Responsiveness of the MMQL-UK (PF) components for parents reporting an improvement or deterioration in their child's health status
Mean difference for subjects reporting a change (n = 19)
Two tailed significance
SD of the scores of the stable subjects (n = 50)
** Significant at the 0.01 level.
*Significant at the 0.05 level
Table 7 illustrates the correlations between the MMQL-UK (CF) and the MMQL-UK (PF) for all the controls and exemplar groups. The individual exemplar groups were examined in addition to the whole group to determine if the correlation patterns were similar. We were particularly interested in the looked after children group as the proxy form was completed by the carer as opposed to the parents as in the other exemplar groups. All the groups showed similar correlations and as such the data were analysed as one group. Statistically significant moderate to good correlations were seen for all five components between the MMQL-UK (CF) and the MMQL-UK (PF).
Correlations between the MMQL-UK (CF) and MMQL-UK (PF)
MMQL-UK (PF) component
MMQL-UK (CF) component
** Significant at the 0.01 level.
*Significant at the 0.05 level
A parent version of the MMQL (MMQL-UK (PF)) was successfully developed based on the anglicised and shortened child version which has been recently validated in the UK (MMQL-UK (CF)). The parent version was developed in parallel with the child version with only minor modifications being made to the wording of the questions.
Good internal reliability was found for the MMQL-UK (PF), with alphas exceeding 0.70 for all the components, thus making them acceptable for group comparisons . Construct validity of the MMQL-UK (PF) was established through moderate correlations with the parent PedsQL™ core module.
Discriminant validity was demonstrated for the MMQL-UK (PF) proxy report with differences being noted in HRQL by parents of healthy children and children with chronic health conditions and carers of children in local authority care. The reproducibility and responsiveness of the MMQL-UK (PF) were indicated by good test-retest results. The relationship between the MMQL-UK (CF) and MMQL-UK (PF) was confirmed by moderate correlations indicating that the two reports measure the same concept.
The availability of a proxy report is important as there may be occasions when a child is either unable or unwilling to complete a HRQL measure. However interpretation of proxy reports should be undertaken with caution as they may not accurately reflect the child's view, particularly for some components. However if they are used in conjunction with a clinical consultation or other objective assessments they could potentially provide useful information on the health of the child .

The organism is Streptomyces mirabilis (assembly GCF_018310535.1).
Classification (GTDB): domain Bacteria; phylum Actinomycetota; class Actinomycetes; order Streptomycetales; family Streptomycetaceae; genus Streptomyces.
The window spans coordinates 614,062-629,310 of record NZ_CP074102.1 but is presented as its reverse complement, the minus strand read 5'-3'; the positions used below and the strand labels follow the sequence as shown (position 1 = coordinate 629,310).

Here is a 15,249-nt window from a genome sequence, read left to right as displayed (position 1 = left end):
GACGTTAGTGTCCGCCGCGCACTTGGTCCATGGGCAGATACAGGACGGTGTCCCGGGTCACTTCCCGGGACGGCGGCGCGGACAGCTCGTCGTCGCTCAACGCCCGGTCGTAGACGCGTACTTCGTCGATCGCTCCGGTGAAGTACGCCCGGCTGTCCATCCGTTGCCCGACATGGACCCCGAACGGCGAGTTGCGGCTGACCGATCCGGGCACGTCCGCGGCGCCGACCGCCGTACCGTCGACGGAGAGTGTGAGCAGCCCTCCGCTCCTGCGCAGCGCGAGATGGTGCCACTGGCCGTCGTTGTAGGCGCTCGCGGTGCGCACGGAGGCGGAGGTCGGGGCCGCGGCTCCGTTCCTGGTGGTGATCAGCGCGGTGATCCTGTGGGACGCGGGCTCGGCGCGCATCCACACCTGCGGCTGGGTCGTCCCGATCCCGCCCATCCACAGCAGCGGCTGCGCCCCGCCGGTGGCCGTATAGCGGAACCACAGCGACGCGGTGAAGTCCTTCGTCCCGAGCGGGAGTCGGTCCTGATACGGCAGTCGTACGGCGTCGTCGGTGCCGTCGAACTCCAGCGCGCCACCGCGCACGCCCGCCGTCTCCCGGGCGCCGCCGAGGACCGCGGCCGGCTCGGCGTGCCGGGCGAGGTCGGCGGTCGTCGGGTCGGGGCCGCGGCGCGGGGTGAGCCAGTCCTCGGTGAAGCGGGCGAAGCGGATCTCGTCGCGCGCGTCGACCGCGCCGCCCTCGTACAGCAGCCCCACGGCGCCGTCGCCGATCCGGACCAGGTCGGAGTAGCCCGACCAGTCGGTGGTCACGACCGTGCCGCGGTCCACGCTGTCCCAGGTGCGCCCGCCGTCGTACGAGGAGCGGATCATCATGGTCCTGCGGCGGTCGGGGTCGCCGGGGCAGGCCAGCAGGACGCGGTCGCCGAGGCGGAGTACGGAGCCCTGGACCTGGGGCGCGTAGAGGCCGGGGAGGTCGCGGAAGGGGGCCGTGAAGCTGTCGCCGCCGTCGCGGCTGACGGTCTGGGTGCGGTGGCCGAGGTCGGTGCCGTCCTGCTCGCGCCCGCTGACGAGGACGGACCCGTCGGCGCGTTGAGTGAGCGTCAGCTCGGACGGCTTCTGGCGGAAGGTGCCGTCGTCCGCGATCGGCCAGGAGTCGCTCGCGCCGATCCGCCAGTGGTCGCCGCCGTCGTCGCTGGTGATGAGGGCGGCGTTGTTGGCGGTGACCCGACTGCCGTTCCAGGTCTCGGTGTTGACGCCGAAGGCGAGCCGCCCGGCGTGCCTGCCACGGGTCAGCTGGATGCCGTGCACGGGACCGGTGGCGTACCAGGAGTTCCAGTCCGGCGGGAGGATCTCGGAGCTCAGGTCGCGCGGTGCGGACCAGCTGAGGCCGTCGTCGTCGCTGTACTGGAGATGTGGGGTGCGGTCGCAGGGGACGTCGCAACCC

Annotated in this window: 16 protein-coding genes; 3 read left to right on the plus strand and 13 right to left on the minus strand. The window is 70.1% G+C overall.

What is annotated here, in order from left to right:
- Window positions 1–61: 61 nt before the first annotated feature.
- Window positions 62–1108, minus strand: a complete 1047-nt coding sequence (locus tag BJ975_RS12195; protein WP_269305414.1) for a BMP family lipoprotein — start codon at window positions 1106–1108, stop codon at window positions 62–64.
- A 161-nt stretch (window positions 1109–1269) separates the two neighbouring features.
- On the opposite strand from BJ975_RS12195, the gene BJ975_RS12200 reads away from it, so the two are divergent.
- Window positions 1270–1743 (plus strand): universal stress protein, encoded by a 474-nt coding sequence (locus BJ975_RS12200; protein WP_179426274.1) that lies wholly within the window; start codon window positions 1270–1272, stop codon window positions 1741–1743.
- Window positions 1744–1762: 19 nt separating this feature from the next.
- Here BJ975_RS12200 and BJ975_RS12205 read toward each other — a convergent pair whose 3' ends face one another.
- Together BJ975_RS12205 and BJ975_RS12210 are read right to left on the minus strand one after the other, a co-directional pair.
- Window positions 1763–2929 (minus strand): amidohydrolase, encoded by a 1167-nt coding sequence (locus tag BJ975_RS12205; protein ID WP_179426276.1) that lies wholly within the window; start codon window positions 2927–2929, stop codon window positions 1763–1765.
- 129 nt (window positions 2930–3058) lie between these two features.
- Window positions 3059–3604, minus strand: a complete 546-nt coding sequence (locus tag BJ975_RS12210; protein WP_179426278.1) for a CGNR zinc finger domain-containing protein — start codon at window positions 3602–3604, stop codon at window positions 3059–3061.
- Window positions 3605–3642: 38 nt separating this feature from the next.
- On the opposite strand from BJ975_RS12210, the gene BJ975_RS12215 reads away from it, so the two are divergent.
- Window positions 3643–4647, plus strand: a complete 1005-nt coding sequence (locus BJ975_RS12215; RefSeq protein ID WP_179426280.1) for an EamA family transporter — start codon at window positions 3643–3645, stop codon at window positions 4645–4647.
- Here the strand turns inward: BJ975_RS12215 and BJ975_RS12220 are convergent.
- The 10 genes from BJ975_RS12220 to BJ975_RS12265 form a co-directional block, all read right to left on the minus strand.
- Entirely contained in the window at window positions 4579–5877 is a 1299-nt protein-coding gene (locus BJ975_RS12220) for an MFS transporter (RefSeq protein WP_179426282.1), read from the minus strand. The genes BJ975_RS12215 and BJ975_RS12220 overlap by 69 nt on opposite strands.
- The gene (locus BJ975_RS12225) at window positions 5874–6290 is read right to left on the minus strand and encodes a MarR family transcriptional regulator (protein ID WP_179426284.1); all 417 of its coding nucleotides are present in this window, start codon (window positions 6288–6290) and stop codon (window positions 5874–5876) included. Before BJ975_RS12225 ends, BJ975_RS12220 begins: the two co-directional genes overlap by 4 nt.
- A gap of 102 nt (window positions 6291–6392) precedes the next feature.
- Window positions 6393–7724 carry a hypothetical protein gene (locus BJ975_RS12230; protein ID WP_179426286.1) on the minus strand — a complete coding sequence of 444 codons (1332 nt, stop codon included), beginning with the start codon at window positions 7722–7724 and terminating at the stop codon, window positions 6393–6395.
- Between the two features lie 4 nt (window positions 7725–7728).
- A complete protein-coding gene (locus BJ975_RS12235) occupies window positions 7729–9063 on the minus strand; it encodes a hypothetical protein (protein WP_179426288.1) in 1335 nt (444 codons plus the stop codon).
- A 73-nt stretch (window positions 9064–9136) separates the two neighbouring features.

It should be recognised that both child and proxy ratings have value but the question is to clarify how differences in perception of HRQL arise between the child and the proxy . It has been contested that disagreement is not necessarily undesirable and multiple viewpoints can be valid and informative . Caregivers may recognize functional limitations that patients are unaware of or deny. Arguably, assessments of HRQL that are used to inform decision making in health care based on community-based preferences need not be restricted to the patient perspective .
It is recommended that parent proxy reports be available for child HRQL measures, a condition that the PedsQL™ also fulfils. The availability of proxy-reports in addition to child reports may be more desirable than reports from the child alone. In medical consultations, the clinicians often look to the parents for guidance regarding medical decision making in relation to their children . The parent view of their child's HRQL can be informative and provide an alternative viewpoint .
Further studies are needed to determine the accuracy of the MMQL-UK (PF) proxy reports compared with the MMQL-UK (CF) child reports in other conditions and different age groups of children. The usefulness of the MMQL-UK (PF) in assessing longitudinal outcomes of children also warrants further attention.
This study established the reliability and validity of a new MMQL proxy report (MMQL-UK (PF)). The MMQL-UK (PF) showed good correlations with the child form (MMQL-UK (CF)) in healthy children, those in public care and those suffering from chronic conditions.
Health related quality of life
Minneapolis-Manchester Quality of Life Instrument
Inflammatory Bowel Disease
Bone Marrow Transplant
Acute Lymphoblastic Leukaemia
Multi-centre Research Ethics Committee
Statistical Package for Social Sciences
We would like to thank the Welsh Office of Research and Development (WORD) for funding the research. We would like to thank the authors of the US MMQL (Smith Bhati and Robert L. Kane) for giving us permission to use the MMQL. We would also like to thank all the collaborators in local clinics, Social Services, Local Education Authorities and participating schools without whom this research would not have been possible.
School of Medicine, Swansea University
Institute of Health, Social Care and Psychology, University of Worcester
National Public Health Services for Wales
Child and Family Research Group, Department of Psychology, University of Sheffield
Institute for Medical and Social Care Research, University of Wales Bangor
Thomas Coram Research Unit, Institute of Education, University of London
Department of Child Health, Cardiff and Vale NHS Trust